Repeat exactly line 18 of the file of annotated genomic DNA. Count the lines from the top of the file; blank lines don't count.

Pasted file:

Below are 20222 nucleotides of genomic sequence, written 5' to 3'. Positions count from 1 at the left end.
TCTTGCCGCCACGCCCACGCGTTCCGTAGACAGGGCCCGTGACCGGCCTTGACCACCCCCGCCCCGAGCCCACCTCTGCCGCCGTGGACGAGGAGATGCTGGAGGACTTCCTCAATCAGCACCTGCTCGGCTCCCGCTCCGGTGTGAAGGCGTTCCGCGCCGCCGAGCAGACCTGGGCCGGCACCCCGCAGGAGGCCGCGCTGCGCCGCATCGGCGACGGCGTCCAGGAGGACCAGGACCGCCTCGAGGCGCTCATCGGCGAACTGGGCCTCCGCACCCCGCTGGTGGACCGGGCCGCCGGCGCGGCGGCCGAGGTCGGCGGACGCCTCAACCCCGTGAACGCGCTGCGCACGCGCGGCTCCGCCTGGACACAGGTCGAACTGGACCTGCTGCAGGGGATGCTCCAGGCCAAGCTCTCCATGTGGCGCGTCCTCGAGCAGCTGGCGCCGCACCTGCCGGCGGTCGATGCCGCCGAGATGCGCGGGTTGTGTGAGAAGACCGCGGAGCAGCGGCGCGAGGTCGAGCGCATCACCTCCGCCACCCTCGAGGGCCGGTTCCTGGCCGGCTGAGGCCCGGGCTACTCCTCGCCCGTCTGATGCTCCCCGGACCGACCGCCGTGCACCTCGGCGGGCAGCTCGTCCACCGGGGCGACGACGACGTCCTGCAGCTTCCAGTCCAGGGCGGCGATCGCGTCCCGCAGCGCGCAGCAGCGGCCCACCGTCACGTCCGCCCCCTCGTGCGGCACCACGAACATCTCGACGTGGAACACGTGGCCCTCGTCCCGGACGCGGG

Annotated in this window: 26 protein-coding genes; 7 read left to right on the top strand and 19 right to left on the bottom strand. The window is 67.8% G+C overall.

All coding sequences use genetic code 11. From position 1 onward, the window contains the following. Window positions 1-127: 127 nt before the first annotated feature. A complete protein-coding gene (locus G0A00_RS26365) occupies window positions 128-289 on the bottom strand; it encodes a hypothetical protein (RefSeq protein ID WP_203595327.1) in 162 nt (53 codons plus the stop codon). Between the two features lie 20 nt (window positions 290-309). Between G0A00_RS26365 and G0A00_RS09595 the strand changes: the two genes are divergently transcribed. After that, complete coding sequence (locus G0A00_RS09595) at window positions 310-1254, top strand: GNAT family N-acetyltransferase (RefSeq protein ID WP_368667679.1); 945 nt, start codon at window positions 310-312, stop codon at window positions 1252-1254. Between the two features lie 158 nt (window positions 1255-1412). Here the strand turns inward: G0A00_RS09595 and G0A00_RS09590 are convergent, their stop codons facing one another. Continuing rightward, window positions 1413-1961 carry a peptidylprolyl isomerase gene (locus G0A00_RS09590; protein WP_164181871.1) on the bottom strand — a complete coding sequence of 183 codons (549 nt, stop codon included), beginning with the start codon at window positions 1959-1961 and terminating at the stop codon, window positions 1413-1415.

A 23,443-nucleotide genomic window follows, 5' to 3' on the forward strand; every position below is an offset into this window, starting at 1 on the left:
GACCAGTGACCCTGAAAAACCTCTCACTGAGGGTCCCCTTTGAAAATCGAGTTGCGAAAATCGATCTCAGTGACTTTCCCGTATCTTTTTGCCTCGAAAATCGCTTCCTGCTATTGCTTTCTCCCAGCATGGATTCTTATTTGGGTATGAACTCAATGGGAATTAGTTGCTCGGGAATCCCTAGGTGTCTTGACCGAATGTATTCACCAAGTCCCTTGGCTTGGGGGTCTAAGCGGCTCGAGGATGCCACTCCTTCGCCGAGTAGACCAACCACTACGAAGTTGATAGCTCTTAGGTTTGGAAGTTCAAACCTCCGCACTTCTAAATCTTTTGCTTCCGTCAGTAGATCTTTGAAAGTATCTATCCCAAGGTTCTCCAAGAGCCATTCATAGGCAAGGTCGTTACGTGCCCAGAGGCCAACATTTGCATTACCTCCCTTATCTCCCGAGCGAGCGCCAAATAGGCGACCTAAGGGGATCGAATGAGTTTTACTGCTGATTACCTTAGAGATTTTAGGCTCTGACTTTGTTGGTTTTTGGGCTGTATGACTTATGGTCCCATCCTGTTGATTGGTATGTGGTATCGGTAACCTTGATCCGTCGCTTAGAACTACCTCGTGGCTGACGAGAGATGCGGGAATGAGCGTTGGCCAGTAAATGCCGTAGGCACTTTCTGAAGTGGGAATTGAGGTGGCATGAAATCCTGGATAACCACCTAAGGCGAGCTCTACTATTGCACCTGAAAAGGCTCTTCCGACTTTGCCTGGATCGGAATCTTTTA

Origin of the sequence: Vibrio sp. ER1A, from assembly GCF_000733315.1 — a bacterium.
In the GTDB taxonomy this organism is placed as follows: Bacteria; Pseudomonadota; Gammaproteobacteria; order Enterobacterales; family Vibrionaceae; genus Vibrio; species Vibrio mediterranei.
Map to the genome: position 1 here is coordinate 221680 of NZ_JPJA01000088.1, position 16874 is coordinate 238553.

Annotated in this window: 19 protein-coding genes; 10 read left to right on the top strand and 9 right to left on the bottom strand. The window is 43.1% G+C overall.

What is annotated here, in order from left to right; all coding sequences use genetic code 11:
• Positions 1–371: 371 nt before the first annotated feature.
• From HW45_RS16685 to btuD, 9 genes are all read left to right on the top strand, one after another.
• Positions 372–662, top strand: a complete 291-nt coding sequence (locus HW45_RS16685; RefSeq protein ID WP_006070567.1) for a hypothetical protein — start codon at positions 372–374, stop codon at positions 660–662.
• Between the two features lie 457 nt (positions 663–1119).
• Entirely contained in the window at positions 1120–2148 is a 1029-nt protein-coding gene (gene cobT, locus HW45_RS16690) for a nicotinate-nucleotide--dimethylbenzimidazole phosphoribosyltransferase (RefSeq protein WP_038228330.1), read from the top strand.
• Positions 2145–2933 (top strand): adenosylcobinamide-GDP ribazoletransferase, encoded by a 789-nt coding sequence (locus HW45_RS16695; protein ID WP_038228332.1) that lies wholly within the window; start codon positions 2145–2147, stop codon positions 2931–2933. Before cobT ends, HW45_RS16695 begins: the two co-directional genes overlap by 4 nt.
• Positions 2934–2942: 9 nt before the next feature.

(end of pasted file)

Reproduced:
• Positions 2934–2942: 9 nt before the next feature.